See R. David Freedman, “Woman, a Power Equal to Man,” BAR 09:01.



See Umberto Cassuto, A Commentary to Genesis (Jerusalem: Magnes, 1961), vol. 1, pp. 12-15.


K.R. Veenhof, “The Old Assyrian Hamuštum-Period: a Seven-Day Week,” Jarbricht van Het Vooraziatisch-Egyptisch Genootschap, Ex Oriente Lux 34 (1995–1997), pp. 5-26.


It is in this sense (and not in its details) that Genesis 1 evokes parallels to Mesopotamia’s Enūma Elish, the “Creation Epic,” which claimed for the Babylonians (in some versions, also for Assyrians) that their nation was primordially selected for elevation.


The Revised Standard Version’s (RSV’s) translation of our passage, “Behold, the man has become like one of us, knowing good and evil …,” implies that Lord God is reacting to a new set of circumstances in which humans have come to know good and bad. But the verbal form in this phrase is past, not present as in the RSV, and Lord God’s apprehension does not come until the second portion of his statement, “what if he should now stretch out his hand?” The syntax of Genesis 3:22, therefore, locates Lord God’s alarm not in the pair having attained knowledge (they displayed it before they ate from the fruit), but in their potential continuing access to the Tree of Life.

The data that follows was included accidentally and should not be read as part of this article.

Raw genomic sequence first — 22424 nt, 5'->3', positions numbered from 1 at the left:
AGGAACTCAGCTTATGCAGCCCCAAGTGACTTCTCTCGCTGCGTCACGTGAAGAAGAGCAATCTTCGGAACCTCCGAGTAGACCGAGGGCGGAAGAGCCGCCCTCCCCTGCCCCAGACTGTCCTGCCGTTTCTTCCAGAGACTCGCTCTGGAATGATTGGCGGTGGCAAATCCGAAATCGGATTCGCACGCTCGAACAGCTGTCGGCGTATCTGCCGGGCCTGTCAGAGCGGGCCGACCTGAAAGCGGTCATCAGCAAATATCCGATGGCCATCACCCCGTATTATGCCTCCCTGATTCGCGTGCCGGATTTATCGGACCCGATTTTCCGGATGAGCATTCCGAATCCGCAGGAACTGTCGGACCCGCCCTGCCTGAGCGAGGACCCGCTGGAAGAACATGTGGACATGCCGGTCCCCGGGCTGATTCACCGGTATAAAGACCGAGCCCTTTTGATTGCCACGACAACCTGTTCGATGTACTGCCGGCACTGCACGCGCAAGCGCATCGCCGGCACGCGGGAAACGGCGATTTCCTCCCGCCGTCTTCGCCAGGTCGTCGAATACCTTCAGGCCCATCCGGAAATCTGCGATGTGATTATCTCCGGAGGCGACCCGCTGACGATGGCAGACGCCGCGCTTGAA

George Wald, The End of Life: A Discussion at the Nobel Conference Organized by Gustavus Adolphus College, St. Peter, Minnesota, 1972, ed. J.D. Roslanski (Amsterdam, 1973), p. 19.